Latin tarot

The Tarot of Marseilles (also called Latin tarot) presents twenty-two major arcana. All of the cards bear a name and a number, except the Fool and the number thirteen, called the unnamed card, also called Death.

The 22 major arcana from the latin tarot

The Fool
I- The Magician II- The High Priestess III- The Empress
IIII- The Emperor V- The Hierophant VI- The Lovers
VII- The Chariot VIII- Justice VIIII- The Hermit
X- The Wheel of Fortune XI- Strength XII- The Hanged Man
XIII- Unnamed XIIII- Temperance XV- The Devil
XVI- The Tower XVII- The Star XVIII- The Moon
XVIIII- The Sun XX- Judgement XXI- The World


It is in 1713 that the first Latin Tarot game was made by a master from Avignon, Jean-Pierre Payen. Marseilles quickly became the biggest producer of tarot latin games in Europe. In 1760, the interest for tarot reading developed thanks to the realization of a beautiful tarot game by master Nicolas Conver. The colours’ precision and the design chosen helped influence the Tarot of Marseilles’ popularity, and the major arcana’s symbolism became the go-to tool for the clairvoyants and the card divination enthusiasts.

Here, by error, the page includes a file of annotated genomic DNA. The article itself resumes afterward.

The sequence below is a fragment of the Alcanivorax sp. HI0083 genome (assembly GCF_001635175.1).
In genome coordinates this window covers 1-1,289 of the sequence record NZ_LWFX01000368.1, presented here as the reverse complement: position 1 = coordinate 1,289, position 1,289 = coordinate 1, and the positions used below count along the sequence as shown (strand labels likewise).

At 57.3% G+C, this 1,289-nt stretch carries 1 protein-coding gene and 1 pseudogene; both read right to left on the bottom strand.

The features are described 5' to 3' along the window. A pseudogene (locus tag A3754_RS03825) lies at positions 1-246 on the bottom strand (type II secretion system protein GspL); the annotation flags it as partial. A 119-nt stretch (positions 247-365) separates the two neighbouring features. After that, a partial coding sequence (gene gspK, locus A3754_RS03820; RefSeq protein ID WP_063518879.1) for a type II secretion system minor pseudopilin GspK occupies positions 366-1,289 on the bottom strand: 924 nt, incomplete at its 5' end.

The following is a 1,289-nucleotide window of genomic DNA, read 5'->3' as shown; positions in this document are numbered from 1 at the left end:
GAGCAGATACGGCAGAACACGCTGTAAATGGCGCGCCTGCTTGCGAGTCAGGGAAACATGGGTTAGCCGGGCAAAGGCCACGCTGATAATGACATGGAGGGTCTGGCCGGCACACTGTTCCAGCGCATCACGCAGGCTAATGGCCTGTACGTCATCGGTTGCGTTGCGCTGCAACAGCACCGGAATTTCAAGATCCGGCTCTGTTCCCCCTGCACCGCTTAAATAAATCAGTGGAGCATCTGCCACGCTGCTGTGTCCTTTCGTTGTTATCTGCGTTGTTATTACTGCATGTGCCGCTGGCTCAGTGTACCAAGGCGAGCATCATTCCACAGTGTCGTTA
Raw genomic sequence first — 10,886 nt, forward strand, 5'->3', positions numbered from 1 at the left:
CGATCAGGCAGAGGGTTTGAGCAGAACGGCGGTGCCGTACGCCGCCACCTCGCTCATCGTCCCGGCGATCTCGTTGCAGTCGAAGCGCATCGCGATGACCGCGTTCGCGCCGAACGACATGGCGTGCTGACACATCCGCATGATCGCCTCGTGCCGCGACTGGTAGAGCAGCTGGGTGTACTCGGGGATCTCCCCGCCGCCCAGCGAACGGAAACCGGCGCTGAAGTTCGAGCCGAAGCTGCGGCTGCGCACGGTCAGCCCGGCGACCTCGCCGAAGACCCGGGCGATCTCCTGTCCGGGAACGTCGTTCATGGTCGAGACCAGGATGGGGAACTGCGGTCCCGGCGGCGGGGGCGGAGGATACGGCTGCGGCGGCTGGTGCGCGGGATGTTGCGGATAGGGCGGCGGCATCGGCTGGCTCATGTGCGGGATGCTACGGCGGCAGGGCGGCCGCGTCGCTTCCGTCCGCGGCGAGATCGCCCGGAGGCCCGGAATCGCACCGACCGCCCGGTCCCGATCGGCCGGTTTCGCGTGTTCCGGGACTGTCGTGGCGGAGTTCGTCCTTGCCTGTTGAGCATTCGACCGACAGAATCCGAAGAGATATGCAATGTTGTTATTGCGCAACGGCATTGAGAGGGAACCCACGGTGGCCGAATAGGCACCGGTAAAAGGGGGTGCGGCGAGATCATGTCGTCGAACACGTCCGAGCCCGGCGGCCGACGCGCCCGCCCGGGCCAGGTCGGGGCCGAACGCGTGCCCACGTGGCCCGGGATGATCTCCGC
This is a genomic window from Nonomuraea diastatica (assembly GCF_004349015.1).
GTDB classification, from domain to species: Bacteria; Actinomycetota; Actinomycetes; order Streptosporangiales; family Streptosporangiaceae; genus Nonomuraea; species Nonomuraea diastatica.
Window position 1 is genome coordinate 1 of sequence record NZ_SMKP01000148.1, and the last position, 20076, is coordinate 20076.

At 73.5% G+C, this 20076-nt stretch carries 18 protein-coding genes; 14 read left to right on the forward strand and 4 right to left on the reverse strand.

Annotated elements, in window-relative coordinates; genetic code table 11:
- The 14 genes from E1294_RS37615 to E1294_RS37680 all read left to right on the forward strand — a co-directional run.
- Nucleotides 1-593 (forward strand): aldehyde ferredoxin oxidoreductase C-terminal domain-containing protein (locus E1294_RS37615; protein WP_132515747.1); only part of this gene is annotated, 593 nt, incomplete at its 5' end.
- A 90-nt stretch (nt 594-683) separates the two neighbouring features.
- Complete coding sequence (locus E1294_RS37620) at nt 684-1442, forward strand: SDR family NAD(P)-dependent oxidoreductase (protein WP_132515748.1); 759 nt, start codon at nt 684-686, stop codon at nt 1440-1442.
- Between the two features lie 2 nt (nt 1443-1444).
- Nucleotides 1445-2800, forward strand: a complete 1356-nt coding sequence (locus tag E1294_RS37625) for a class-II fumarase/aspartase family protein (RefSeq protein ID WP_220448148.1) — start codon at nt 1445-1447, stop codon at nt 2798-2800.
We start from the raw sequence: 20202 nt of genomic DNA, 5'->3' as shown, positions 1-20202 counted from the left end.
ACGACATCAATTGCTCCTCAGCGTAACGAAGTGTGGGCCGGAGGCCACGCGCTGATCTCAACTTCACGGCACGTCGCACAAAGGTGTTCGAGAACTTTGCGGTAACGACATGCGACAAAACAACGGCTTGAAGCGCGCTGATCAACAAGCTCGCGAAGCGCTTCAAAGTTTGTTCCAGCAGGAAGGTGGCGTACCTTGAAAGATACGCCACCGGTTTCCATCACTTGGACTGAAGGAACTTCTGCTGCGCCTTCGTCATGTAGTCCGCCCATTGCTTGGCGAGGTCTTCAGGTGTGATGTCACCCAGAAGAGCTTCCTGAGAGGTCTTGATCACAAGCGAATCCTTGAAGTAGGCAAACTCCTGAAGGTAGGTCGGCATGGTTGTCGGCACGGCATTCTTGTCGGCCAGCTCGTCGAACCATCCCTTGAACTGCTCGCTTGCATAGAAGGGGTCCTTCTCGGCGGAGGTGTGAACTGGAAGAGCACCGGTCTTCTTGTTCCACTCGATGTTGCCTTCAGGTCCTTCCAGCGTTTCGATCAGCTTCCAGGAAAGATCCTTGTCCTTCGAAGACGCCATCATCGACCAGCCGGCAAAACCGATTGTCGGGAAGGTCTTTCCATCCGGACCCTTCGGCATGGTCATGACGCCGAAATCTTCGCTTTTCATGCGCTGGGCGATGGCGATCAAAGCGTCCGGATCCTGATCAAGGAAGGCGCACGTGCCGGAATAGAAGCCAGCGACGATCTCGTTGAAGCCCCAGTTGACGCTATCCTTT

The Latin Tarot has largely vulgarized the knowledge of tarot’s major arcana along with their interpretation, by giving them names and numbers - the only exception being number thirteen, the unnamed arcane.